After a rest day in Kajaani, it was time to get back on the road and camping.
We spent cleaning and servicing the bikes, we continued our journey with fresher legs. Although it would be more accurate to say Justin cleaned and serviced the bikes and I wrote. But hey, we were both happy with that division of labour as we were both doing what we enjoy.
I generally leave him alone when he’s tinkering with the bikes. I think I get on his nerves when I try to help because I keep asking so many questions. 😂
The rain had eased off by the time we continued our journey. Though it was still cloudy, we didn’t get any rain during the ride or in the evening. What a lovely change to ride without the threat of getting soaked. We even saw glimpses of blue sky.
It was also great to be off the main road.
The roads had been pretty quiet – in some part deserted – until we approached Kajaani. It was so quiet on some roads that I started counting cars that passed us. It took nearly an hour and a half to get to twenty cars. Yes, I really was counting cars. And no, it wasn’t out of boredom. It was because I wanted to see how long it would take to get to twenty cars. 😁
But roads like that are much better, and safer, for cycling. You want to avoid the bigger roads, especially the ones with loads of lorries. Often taking a quieter route will add kilometres to your journey, but it makes for more relaxed riding when you don’t have to worry about cars and lorries going past you at 100 kilometres per hour.
On bigger roads, the noise also gets draining after a while. It’s even worse when the roads are wet. So side roads are better from that aspect, too. The silence is beautiful, broken only by the tweeting of birds and the very occasional passing car. Or Justin’s music if I manage to catch up with him.
We had planned to cycle from Kajaani to Pyhäntä, but the cycling felt so easy after the rest that we pushed further to a little town called Kärsämäki, making the day’s ride 115 kilometres long. The roads being flat made it easier, too, after days and days of climbing.
At Kärsämäki, we found the perfect spot for camping next to a Paanukirkko. It’s a church they built following old drawings and using traditional methods.
Again, the Universe (or God or whatever you prefer to call it) provided what we needed. There was even a shelter for our bikes, which was handy, as by the next morning the weather had changed and it was spitting again.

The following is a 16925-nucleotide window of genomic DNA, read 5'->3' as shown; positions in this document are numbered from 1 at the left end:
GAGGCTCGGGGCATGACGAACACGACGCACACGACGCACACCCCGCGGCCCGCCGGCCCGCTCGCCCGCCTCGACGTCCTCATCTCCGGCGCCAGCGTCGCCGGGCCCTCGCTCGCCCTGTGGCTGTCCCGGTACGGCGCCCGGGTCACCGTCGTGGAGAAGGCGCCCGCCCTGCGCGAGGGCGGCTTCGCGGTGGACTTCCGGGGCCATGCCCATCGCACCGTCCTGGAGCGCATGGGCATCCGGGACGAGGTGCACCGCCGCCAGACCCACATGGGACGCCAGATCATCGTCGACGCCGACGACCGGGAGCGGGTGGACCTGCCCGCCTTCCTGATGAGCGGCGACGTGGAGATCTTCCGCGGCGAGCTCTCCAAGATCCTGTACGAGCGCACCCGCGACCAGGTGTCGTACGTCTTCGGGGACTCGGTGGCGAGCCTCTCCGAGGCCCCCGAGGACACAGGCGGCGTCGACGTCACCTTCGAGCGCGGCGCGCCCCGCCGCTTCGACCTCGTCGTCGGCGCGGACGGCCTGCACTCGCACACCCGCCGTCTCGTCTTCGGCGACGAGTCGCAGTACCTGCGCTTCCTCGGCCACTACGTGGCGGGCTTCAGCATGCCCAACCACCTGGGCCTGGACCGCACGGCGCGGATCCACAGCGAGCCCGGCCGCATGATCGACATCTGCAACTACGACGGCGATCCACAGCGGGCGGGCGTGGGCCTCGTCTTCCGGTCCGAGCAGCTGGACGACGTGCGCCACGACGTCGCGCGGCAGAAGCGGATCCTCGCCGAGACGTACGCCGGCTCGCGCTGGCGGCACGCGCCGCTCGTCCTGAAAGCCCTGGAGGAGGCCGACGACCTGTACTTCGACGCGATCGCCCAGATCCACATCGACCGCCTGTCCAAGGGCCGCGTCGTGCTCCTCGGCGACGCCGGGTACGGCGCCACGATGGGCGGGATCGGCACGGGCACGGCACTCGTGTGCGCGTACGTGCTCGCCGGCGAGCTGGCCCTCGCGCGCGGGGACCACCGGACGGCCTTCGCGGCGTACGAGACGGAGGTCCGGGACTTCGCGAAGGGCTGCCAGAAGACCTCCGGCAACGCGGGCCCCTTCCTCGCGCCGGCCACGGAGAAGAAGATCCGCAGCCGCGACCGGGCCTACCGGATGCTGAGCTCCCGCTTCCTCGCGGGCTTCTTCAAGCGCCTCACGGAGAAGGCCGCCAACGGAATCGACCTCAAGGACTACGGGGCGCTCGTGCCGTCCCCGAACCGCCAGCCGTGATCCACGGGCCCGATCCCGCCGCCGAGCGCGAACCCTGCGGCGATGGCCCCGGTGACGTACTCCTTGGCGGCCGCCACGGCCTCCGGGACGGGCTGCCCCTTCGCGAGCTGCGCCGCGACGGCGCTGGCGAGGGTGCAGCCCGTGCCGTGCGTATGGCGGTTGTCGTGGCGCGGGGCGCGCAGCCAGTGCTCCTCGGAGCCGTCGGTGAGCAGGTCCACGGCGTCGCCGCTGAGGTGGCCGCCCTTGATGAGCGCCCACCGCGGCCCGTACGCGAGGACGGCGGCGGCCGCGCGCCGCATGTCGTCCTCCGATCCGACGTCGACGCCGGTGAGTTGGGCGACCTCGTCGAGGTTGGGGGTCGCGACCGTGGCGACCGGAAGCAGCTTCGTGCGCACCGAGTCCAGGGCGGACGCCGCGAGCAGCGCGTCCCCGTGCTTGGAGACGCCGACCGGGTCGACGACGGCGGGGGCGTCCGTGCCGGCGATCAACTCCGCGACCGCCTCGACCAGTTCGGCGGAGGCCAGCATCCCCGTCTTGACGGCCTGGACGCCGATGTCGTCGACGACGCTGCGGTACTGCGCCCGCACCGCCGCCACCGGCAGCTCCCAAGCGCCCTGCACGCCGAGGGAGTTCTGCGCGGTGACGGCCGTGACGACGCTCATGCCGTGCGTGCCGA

But rain or sunshine, we had to move on.
From Kärsämäki, we headed to Pihtipudas. A slightly shorter ride at 82 kilometres. The road was still mostly flat, but we started to get some more hills again as we neared Pihtipudas.
Couple of very interesting places we stopped at on route. The first two pictures show the bells outside the Vaskikello Restaurant at Pyhäjärvi and the other two are from Juustoportti at Kärsämäki where they sell lots of different cheese. Both are worth stopping at.
At Pihtipudas, we were very fortunate as Niemenharju Camping gave us a free pitch for our tent and we could have a sauna and use the facilities all free of charge.
We are very grateful for their support.
The camping site is in a great spot by a beautiful lake. There are places for caravans as well as tents and if neither of these forms of accommodation take your fancy, they have modern little cabins and even a small hotel, too.
On site they have a restaurant and Kotipizza (a Finnish pizza chain) which serve food until late in the evening. The idea of pizza for dinner was tempting, but since we had bought food to cook earlier, and there was a great kitchen to cook your own food in, we decided to save our money and skipped the pizza.
The kitchen was one of the best I have seen at a camping site with a large fridge, two ovens, two hobs, and two sinks. There were even two large tables so you could eat your food in there.
I’m afraid we rather took over one half of the kitchen to cook food for dinner and the next few days’ rides. We also used the chairs to spread out our damp clothes so they would be dry for the morning. Had the campsite been busy, we couldn’t have done this, but this time of the year, there were only a few caravans and no other tents, so it was ok.
I have to say we have rarely enjoyed saunas as much as we have on this journey. Especially after the weather turned from the beautiful warm days we had when we first started to cold and damp.
At Niemenharju, the saunas are open for customers until 11pm so we had plenty of time to rest our muscles in the heat. The saunas looked like they were recently done up, as did the whole toilet and shower area. There were lockers to leave your stuff in and separate shower cubicles for those who are not that comfortable parading naked in front of others.
Just don’t even think about wearing a swimming costume to the sauna however modest you might be. That will not be tolerated.
I’d love to say we had a great night’s sleep, but unfortunately it was a wet and windy night. Not the ideal weather for sleeping in a tent! But in the morning, we could have breakfast for 5€ at the campsite restaurant and that definitely lifted our spirits. Breakfasts when camping can get quite monotonous.
By the time we had breakfasted and got all our gear on the bikes again, the weather had slightly improved. We headed towards Viitasaari, but we didn’t get there. Why? It is a story – and a lesson -I have to save until next time.
Until next time!
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